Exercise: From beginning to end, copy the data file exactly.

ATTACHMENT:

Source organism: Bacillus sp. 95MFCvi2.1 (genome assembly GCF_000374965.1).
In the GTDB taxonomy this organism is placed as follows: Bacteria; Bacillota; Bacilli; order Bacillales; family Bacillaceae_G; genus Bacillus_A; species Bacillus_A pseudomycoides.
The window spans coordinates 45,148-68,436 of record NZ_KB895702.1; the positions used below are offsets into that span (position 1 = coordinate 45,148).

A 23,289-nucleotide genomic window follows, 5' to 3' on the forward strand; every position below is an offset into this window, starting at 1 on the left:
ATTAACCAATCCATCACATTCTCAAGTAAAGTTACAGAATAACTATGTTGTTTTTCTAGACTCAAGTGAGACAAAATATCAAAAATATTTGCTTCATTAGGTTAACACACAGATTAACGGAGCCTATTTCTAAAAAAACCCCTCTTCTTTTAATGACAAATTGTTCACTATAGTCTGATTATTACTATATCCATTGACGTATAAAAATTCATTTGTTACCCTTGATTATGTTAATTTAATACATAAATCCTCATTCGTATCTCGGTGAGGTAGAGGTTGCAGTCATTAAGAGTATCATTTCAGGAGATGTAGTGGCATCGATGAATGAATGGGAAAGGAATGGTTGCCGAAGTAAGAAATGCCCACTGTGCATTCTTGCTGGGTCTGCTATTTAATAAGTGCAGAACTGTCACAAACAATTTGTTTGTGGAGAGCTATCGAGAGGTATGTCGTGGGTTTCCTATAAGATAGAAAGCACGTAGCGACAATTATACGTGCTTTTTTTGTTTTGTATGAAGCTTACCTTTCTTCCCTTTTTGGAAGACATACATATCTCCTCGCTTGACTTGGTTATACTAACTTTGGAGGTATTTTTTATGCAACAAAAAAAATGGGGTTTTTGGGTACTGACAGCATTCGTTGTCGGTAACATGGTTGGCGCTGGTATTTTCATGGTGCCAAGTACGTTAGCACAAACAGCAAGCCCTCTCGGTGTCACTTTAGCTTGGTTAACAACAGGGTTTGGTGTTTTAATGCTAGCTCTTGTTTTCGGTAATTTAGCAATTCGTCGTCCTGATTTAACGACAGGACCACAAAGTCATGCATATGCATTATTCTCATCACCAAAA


Source organism: Bacillus sp. 95MFCvi2.1 (genome assembly GCF_000374965.1).
In the GTDB taxonomy this organism is placed as follows: Bacteria; Bacillota; Bacilli; order Bacillales; family Bacillaceae_G; genus Bacillus_A; species Bacillus_A pseudomycoides.
The window spans coordinates 45,148-68,436 of record NZ_KB895702.1; the positions used below are offsets into that span (position 1 = coordinate 45,148).

A 23,289-nucleotide genomic window follows, 5' to 3' on the forward strand; every position below is an offset into this window, starting at 1 on the left:
ATTAACCAATCCATCACATTCTCAAGTAAAGTTACAGAATAACTATGTTGTTTTTCTAGACTCAAGTGAGACAAAATATCAAAAATATTTGCTTCATTAGGTTAACACACAGATTAACGGAGCCTATTTCTAAAAAAACCCCTCTTCTTTTAATGACAAATTGTTCACTATAGTCTGATTATTACTATATCCATTGACGTATAAAAATTCATTTGTTACCCTTGATTATGTTAATTTAATACATAAATCCTCATTCGTATCTCGGTGAGGTAGAGGTTGCAGTCATTAAGAGTATCATTTCAGGAGATGTAGTGGCATCGATGAATGAATGGGAAAGGAATGGTTGCCGAAGTAAGAAATGCCCACTGTGCATTCTTGCTGGGTCTGCTATTTAATAAGTGCAGAACTGTCACAAACAATTTGTTTGTGGAGAGCTATCGAGAGGTATGTCGTGGGTTTCCTATAAGATAGAAAGCACGTAGCGACAATTATACGTGCTTTTTTTGTTTTGTATGAAGCTTACCTTTCTTCCCTTTTTGGAAGACATACATATCTCCTCGCTTGACTTGGTTATACTAACTTTGGAGGTATTTTTTATGCAACAAAAAAAATGGGGTTTTTGGGTACTGACAGCATTCGTTGTCGGTAACATGGTTGGCGCTGGTATTTTCATGGTGCCAAGTACGTTAGCACAAACAGCAAGCCCTCTCGGTGTCACTTTAGCTTGGTTAACAACAGGGTTTGGTGTTTTAATGCTAGCTCTTGTTTTCGGTAATTTAGCAATTCGTCGTCCTGATTTAACGACAGGACCACAAAGTCATGCATATGCATTATTCTCATCACCAAAA